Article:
Wednesday, May 2, 2012
There's a Mapp for That!
This semester Dr. Boellstorff invited faculty colleagues to share ideas for possible class projects with students in her GIS II class. This provided an opportunity to begin the process of re-modernizing the County Map Project I had begun in paper form more than 20 years ago, and had gradually moved online in the late 1990s.
This is a geographer's "life list" of places visited, in which I indicate every county I have been in. I eventually learned that the Extra Milers Club is a network of people doing the same thing, with each participant free to make up her or his own rules about what "counts" as a visit. My rules have been simple. If I am certain I have been in a county, I mark it in yellow; if I have lived there for a month or more, I mark it in blue, and I have applied the same rules at the state level in other countries.
For a while, I was able to help a few other hobbyists with some base maps and instructions I posted on my "about" page, but eventually the software involved became problematic, so I started to move the whole project to an official GIS platform. A series of hardware and software fiascoes ensued, and the project lie dormant for years, until GIS student Matt Scholtes decided to take up the baton.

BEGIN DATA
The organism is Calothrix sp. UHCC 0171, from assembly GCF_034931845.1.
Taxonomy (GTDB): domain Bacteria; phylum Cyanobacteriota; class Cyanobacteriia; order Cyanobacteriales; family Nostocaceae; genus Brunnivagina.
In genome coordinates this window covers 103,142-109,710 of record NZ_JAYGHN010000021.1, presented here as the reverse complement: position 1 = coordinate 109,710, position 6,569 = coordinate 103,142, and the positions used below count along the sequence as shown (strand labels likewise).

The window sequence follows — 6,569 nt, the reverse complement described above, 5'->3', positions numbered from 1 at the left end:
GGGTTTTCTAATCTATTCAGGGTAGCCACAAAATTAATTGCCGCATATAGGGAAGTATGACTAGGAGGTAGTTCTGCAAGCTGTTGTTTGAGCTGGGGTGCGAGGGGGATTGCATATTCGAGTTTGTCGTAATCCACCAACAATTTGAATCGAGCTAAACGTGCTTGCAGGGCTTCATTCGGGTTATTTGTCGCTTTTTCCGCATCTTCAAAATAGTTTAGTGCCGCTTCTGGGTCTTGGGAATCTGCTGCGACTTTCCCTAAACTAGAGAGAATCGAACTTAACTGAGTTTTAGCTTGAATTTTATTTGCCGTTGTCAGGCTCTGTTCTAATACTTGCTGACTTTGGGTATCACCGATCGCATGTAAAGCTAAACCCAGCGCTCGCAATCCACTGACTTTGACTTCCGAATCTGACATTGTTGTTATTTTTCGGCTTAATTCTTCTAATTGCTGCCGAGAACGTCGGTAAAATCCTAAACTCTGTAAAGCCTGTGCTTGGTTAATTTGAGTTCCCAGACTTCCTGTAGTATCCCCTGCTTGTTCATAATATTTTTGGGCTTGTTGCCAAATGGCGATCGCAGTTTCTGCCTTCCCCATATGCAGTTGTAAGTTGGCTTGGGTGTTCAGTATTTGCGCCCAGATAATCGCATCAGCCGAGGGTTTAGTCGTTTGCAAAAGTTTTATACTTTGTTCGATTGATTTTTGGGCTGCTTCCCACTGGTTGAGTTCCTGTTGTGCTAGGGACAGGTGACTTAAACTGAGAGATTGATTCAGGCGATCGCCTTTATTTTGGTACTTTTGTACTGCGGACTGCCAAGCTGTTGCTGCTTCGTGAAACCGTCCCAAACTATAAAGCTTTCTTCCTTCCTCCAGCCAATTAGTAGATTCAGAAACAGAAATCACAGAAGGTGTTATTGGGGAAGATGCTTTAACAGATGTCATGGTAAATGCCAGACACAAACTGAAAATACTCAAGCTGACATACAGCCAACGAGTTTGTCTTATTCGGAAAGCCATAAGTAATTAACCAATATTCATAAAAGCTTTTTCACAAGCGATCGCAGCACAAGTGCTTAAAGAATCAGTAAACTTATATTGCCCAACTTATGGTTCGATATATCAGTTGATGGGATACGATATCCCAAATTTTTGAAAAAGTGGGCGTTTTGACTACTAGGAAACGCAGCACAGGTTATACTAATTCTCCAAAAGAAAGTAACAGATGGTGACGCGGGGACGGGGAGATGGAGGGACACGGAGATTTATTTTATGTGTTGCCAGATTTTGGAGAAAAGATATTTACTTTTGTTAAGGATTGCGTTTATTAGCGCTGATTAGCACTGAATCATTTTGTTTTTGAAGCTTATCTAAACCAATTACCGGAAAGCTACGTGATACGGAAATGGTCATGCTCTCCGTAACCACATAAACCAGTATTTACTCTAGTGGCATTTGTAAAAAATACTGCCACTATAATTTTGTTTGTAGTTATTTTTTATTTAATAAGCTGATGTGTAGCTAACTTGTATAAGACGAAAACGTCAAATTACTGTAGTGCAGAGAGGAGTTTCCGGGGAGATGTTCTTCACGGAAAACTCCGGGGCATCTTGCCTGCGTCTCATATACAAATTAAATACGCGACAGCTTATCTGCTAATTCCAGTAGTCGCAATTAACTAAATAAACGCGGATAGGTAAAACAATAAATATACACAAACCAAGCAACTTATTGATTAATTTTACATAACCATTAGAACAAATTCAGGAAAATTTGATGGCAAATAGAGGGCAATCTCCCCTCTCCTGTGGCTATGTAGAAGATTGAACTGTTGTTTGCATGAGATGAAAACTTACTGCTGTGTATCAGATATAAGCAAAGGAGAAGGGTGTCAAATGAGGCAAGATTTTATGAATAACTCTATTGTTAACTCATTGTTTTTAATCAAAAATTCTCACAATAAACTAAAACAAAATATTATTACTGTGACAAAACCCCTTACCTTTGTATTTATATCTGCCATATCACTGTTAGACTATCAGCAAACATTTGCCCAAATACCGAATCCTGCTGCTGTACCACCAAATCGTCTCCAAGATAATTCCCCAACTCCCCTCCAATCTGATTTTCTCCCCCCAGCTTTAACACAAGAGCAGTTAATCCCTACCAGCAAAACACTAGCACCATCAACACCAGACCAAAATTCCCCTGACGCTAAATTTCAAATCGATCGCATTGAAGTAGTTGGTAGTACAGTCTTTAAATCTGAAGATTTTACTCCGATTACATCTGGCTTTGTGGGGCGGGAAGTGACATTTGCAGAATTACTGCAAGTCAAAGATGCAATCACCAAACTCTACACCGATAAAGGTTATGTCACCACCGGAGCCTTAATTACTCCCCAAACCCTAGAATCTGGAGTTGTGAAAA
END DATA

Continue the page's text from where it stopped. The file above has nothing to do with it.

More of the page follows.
The image above is a snapshot of Matt's project, in which he began coding my travels and also did some experimentation with queries that would compare the county counts along different proposed travel routes. We will be adding some of the files he created to my existing web site, and hope eventually to create a web-based service that will give users the ability to maintain their own maps online.
As I wrote last week, the Boston area is a major center for the development of mobile computing applications, so the possibilities for a county map app could be quite real. ESRI continues to provide new ways to bring data online, and citizen-based GIS platforms such as PeopleForms are pushing this field even faster.